World Bulletin / News Desk
A new video has emerged from Jammu and Kashmir showing a young Kashmiri man being used as human shield by Indian armed forces.
The man can be seen tied to the front of an Indian army jeep in what appears to be an effort to stop people from throwing stones at an army convoy passing by a Kashmiri neighborhood.
In the video clip, an Indian army soldier could also be heard saying: “Those who throw stones will meet the same fate.”
According to a police source, who spoke on condition of anonymity due to restrictions on talking to the media, the video was shot in Budgam district in central Kashmir on Sunday.
Ghulam Mohammad Lone, a resident of Beerwah, told Anadolu Agency: “It is a well-established truth that we have been used as human shields for the last 30 years; it’s just that in the past we had no mobile phones to take such videos.
“You cannot capture such things on video all the time but such things have taken place all the time.”
Lone added that he too had been used as a human shield in the past. “I have been used as a human shield many times by the Indian army when they thought militants were in a house and at gunpoint they forced me to enter the house first,” the 58-year-old said.
Activists say the viral video is yet another concrete evidence of Kashmiris being used as human shields for years in the disputed region.
Kashmiri human rights activist Khurram Parvez, who works for the Srinagar-based Coalition of Civil Society, told Anadolu Agency the Indian forces like Israeli soldiers in Palestine have been using human shields since 1989 in Jammu and Kashmir.
"Palestine or Kashmir, military tactics of using the human shields reveal how Israel and India, while dealing with hostile population, increasingly don't care about the pretense of legitimacy," Parvez said.
Meanwhile, Indian Army spokesman Col. Rajesh Kalia said: “The contents of the video are being verified and investigated.”
The latest video is said to have been taken at a time when the constituency in the summer capital of the disputed region, Srinagar, went for Indian parliamentary by-election amid a massive deployment of Indian armed forces and a complete shutdown of the internet.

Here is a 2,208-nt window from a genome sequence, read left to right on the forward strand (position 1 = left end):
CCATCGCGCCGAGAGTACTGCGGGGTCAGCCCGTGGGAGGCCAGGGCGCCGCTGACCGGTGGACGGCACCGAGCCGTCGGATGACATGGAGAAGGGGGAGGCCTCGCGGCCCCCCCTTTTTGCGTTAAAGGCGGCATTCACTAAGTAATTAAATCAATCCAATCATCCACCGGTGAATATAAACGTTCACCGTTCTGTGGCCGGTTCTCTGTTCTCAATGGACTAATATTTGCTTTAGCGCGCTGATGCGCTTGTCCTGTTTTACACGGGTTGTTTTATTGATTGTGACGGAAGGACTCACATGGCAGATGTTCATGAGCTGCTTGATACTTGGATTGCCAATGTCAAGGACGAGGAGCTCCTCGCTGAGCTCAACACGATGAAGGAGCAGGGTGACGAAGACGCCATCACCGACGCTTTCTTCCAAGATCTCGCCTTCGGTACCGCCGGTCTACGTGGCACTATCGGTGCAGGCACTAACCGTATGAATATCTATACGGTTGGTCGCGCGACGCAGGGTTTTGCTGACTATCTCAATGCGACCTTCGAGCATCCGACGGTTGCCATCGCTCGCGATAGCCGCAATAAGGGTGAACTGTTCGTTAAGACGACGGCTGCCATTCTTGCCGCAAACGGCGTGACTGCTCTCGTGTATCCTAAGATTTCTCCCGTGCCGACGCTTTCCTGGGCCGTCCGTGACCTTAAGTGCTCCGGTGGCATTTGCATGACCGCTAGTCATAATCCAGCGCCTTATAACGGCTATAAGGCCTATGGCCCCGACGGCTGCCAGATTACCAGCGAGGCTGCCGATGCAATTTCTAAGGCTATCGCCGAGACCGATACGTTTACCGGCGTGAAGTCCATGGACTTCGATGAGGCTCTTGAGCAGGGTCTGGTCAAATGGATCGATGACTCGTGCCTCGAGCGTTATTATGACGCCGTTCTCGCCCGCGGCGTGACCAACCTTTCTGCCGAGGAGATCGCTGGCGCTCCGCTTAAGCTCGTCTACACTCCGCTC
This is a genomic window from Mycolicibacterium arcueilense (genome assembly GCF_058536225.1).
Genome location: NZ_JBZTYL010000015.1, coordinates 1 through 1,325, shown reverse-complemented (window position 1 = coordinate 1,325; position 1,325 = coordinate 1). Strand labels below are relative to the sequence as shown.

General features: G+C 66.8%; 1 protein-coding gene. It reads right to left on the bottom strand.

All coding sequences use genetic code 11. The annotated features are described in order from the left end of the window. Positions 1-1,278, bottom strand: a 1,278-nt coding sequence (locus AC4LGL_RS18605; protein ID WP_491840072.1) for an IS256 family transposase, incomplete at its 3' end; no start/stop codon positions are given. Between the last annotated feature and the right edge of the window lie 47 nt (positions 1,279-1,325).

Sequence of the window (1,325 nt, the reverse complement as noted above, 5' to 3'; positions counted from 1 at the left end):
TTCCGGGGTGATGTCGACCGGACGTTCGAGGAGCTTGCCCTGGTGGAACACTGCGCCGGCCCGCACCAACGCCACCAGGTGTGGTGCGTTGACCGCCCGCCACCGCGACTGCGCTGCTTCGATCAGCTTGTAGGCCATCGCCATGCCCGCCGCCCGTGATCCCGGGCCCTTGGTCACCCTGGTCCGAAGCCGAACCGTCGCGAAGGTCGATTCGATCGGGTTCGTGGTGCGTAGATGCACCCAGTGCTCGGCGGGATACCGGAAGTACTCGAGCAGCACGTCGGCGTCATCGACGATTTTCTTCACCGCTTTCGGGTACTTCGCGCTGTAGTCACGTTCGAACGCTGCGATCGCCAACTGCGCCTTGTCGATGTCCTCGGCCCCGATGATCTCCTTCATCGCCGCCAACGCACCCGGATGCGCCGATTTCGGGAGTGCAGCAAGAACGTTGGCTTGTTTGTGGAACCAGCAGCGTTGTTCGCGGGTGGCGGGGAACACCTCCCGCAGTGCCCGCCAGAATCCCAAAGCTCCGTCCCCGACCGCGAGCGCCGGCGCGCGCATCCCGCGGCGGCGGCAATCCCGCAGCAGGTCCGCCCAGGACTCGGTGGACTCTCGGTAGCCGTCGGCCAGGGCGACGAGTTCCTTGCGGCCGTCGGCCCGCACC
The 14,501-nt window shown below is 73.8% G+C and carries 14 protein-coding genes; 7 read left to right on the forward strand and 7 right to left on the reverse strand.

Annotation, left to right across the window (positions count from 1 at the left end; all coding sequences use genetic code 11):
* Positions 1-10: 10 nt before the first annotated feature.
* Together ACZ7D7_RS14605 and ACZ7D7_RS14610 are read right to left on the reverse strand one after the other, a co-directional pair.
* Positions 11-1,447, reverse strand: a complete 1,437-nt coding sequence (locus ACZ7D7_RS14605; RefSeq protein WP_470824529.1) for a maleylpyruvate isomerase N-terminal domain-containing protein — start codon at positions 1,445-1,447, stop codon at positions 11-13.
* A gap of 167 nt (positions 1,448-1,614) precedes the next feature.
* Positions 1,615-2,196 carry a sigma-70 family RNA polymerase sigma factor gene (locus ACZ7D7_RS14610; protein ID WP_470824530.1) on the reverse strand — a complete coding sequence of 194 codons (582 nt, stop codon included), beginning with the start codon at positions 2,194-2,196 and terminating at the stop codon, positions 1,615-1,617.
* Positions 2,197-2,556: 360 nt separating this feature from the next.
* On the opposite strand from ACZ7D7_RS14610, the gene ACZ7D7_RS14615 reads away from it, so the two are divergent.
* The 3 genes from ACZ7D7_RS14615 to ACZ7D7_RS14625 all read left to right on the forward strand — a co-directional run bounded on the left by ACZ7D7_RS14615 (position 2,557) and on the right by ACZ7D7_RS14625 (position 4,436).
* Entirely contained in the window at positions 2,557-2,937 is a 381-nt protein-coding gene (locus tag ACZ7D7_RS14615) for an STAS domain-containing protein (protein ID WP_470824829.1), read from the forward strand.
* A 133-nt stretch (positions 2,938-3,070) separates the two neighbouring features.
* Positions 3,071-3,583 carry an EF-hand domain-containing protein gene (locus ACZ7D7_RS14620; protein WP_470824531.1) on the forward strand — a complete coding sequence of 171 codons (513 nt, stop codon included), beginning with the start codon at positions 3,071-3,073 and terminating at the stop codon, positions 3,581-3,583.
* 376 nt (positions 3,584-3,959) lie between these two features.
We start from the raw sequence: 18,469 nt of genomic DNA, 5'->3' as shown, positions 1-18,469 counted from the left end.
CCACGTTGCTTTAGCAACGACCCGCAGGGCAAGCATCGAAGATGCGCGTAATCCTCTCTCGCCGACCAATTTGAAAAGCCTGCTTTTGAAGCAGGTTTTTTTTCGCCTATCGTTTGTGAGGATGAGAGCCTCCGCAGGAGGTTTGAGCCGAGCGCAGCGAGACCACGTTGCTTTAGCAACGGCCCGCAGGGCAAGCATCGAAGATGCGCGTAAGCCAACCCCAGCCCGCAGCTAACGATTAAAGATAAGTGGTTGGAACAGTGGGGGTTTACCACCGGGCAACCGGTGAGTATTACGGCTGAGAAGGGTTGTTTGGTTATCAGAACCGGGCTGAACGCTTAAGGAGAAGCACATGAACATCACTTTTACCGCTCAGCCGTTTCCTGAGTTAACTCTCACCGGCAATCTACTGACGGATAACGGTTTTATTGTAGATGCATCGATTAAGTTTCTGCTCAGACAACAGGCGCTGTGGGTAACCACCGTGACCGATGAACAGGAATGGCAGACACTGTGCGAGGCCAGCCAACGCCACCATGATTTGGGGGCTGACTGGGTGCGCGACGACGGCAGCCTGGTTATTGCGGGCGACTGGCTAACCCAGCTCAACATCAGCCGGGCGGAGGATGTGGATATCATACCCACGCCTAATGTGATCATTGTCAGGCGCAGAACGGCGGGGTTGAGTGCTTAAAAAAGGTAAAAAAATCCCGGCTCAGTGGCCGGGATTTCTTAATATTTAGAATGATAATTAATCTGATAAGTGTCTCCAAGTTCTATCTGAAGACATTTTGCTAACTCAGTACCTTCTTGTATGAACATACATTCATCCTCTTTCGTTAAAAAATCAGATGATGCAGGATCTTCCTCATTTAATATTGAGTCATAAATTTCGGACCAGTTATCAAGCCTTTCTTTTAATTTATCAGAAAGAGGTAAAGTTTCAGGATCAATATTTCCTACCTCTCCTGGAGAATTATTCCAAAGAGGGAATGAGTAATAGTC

The election saw a meager voter turnout of 7.17 percent, with several dozen polling booths not seeing even a single vote being cast.
On election day, tens of thousands of people took to the streets shouting pro-independence slogans; several clashes with heavily-armed Indian soldiers were also reported.
On Sunday, Indian armed forces shot dead eight Kashmiri civilians and injured over 130 others seriously.
On Tuesday, the killing of a young boy by Indian soldiers was caught in one of the numerous videos that surfaced online soon after the internet was restored. In that video clip, a group of Kashmiri boys can be seen throwing stones at Indian soldiers standing meters away from them. But then soon after, one of the soldier takes aim at a boy with his automatic rifle and shoots him dead.
But while videos of Kashmiris being used as human shield or getting killed did not spark an outcry or even become the hot topic at mainstream Indian television channels, the one video which did catch their attention and caused an outrage in India was a separate clip that showed retreating Indian soldiers being kicked and slapped by Kashmiri youth.
Some prominent Indian personalities even called for mass murder of Kashmiris for that incident.
Former Indian cricket captain Gautam Gambhir tweeted: "For every slap on my army's Jawan [personnel] lay down at least a 100 jihadi lives. Whoever wants Azadi LEAVE NOW! Kashmir is ours."
Former Jammu and Kashmir Chief Minister Omar Abdullah noticed the sharp contrast in reactions among Indians.
“This young man was TIED to the front of an army jeep to make sure no stones were thrown at the jeep? This is just so shocking. I understand the outrage the CRPF video [showing Indian armed forces personnel getting kicked] generated. I’m also outraged that the video of the youth on the jeep won’t generate the same anger,” Abdullah tweeted.
Kashmir, a Muslim-majority Himalayan region, is held by India and Pakistan in parts and claimed by both in full. A small sliver of Kashmir is also held by China.
The two countries have fought three wars – in 1948, 1965 and 1971 – since they were partitioned in 1947, two of which were fought over Kashmir.
Kashmiri resistance groups in Jammu and Kashmir have been fighting against Indian rule for independence, or for unification with neighboring Pakistan. More than 70,000 people have reportedly been killed in the conflict since 1989. India maintains more than half a million troops in the disputed region.